This is a fairly long riff on my part, as it moves from my Saturday morning thoughts about community, to nostalgic memories of my early years in Regina, to an aesthetics of community and a 1950s slightly stoned jam session. But as it turns out, it comes right back to where it began. Yesterday afternoon I bought some cookies and muffins and went to hang out with the folks who are occupying Regina. On the basis of 25 minutes of uneasy conversation between an English professor and a couple of guys, I'm not going to make any generalizations about the people who are occupying Regina with their signs that range from telling me not to trip over tent ropes (which I promptly proceeded to do), to assertions that "In Squirrel We Trust" or "This is Democracy in Action." Interestingly, I talked to quite a number of people who are not occupying Regina, but who came there simply to hang. One young man said sadly that if his wife would simply let him off his leash, he'd move in tomorrow. Another young man had brought his kids.
But Gerry (not his name), whom I talked to longest, said that the response to their occupation has been pretty good. They have their whiteboard up with things they need, and people often read it, go away and clean out their closets, and then return with needed blankets or sleeping bags. Gerry often keeps night watch, however, because when O'Hanlons gets out, they can find dudes pissing on their tents. But a supportive retired couple drove in last week from Fort Qu'Appelle with enormous pans of ham and other hot food. And apparently there were lots of leftovers from a Knox Met pot luck or fowl supper that got brought over to the group of tents.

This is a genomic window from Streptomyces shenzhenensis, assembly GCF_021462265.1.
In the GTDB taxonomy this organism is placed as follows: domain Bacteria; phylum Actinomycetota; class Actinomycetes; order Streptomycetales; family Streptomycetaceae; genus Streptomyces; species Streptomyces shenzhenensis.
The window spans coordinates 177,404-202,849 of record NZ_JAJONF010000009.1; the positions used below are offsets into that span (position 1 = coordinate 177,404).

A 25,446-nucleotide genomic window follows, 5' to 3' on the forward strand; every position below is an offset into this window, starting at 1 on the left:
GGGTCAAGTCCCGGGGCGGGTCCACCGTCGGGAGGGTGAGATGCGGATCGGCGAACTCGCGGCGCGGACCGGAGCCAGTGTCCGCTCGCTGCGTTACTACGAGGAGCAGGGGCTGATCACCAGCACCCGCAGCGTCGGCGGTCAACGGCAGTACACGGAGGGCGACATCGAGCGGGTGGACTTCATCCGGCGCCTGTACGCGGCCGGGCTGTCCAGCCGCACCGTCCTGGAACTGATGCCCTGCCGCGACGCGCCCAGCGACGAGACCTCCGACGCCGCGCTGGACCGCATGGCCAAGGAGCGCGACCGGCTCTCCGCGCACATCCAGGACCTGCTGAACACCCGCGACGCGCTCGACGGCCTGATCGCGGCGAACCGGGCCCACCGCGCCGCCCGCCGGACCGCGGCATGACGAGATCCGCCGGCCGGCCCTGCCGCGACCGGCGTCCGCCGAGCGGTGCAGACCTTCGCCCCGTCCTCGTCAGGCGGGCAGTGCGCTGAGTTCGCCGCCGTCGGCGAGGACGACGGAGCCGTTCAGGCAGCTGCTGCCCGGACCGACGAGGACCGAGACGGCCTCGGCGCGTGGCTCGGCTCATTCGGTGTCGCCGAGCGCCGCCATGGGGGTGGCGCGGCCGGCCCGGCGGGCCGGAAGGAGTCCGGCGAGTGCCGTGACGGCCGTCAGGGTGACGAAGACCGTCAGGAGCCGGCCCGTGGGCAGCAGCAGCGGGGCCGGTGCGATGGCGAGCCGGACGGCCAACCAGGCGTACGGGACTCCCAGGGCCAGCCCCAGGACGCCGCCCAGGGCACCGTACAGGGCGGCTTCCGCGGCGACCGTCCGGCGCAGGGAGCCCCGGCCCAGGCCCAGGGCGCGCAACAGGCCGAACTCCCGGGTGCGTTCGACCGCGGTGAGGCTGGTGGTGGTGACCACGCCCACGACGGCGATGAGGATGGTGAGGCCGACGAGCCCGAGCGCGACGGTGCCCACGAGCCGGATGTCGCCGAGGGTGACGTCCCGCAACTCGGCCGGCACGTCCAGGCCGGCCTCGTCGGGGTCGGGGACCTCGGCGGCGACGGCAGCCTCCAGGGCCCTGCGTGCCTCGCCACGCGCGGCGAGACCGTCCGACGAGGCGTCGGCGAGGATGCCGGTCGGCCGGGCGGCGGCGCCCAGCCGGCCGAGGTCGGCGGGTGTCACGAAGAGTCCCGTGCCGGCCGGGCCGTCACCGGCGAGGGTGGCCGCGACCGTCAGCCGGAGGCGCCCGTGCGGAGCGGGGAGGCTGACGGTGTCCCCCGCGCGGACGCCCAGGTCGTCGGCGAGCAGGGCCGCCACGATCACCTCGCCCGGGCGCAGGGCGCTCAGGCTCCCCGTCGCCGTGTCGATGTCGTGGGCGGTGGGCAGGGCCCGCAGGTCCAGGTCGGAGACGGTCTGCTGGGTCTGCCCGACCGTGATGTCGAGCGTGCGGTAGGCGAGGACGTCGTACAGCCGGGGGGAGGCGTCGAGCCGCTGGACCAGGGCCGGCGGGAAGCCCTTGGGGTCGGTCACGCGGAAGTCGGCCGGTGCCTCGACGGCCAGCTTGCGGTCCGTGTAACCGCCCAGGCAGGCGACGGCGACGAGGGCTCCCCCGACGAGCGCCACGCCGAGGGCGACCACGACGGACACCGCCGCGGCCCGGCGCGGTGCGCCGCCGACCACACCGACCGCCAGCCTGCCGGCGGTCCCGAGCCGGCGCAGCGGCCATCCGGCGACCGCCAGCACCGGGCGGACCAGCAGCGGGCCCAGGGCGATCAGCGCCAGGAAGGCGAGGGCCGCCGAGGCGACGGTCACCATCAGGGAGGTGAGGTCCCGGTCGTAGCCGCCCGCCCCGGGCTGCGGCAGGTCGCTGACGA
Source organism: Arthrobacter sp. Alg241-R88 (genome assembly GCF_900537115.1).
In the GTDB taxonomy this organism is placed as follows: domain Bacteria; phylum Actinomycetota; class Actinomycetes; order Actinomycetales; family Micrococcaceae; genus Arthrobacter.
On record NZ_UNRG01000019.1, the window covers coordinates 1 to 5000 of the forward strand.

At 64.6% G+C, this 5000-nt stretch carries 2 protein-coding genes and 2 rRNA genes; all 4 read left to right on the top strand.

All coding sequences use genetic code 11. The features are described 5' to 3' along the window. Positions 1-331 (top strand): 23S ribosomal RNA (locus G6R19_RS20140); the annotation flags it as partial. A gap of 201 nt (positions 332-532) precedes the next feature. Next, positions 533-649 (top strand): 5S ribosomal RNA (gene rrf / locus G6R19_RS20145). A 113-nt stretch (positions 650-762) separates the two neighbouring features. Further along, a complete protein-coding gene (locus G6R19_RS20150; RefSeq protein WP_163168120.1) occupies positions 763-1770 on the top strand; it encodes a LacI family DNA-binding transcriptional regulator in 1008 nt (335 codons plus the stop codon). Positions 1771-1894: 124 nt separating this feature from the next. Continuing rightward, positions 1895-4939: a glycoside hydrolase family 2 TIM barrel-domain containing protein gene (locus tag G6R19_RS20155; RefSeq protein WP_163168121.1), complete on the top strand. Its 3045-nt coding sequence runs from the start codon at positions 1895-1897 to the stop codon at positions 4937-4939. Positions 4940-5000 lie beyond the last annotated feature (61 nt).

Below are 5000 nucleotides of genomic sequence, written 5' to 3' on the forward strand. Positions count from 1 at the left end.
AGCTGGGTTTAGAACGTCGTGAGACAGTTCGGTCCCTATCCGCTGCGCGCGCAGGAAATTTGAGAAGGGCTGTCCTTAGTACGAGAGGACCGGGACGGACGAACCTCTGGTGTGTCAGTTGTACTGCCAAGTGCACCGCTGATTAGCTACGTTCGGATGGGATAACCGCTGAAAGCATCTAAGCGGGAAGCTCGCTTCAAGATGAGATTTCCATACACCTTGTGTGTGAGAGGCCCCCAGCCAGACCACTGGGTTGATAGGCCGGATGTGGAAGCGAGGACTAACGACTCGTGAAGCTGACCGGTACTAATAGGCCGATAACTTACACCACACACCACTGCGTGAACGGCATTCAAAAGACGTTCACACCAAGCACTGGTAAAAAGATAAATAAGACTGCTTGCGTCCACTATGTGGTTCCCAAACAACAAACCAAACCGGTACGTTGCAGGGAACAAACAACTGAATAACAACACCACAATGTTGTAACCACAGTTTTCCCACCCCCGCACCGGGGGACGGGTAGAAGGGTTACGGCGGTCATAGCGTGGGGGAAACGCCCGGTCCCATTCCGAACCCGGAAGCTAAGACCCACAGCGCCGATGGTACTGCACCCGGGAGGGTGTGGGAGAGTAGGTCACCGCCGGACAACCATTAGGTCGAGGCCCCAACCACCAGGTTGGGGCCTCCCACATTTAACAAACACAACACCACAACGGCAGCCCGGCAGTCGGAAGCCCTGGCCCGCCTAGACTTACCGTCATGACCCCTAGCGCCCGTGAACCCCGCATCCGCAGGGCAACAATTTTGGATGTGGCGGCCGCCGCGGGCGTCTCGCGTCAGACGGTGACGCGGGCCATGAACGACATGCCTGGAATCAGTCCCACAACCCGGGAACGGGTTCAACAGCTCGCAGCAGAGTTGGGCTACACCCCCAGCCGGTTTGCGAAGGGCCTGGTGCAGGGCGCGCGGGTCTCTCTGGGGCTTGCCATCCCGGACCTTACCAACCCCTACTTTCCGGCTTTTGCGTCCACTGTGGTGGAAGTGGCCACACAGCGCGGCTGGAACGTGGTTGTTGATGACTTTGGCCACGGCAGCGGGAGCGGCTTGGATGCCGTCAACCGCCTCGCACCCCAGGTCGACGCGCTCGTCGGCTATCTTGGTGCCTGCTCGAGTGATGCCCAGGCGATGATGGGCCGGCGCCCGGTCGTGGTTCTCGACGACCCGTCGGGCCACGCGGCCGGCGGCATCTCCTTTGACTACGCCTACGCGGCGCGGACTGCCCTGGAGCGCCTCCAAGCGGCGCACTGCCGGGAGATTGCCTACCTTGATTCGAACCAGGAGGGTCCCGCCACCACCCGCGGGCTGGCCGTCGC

There have been complaints that the aims of the "Occupy" movement are unfocussed. I don't agree. I think they're critiquing a capitalist system that's way out of tune, and I think they're worried about what we're doing to the planet--since changing our approach to the environment would (shock and awe) cost money (which we could take out of absurd CEO salaries). But what I saw and heard yesterday, and the daydreams that the quiet collection of tents started in my head was the dream of community. We could say this about the "Occupy" movement: that in the place of an excessively competitive capitalism that divides winners and losers pretty ruthlessly, they're offering us a vision of community. They clean up their park; they chant the words of the people who come to inspire them, they move their tents every couple of days so they don't kill the grass. In his essay "What is the Good Life?" Mark Kingwell writes "We are, finally, happier not with more stuff but with more meaning: more creative leisure time, stronger connections to groups of friends, deeper commitment to common social projects, and a great opportunity to reflect. In short, the life of the well-rounded person, including crucially the orienting aspect of life associated with virtuous citizenship. Nor is this basic social commitment something we should pursue for ourselves alone, a project simply to promote our personal happiness. At its best, it is an expression of commonality that creates something greater than the sum of its--let us be honest--often self-interested and distracted members. It creates a community."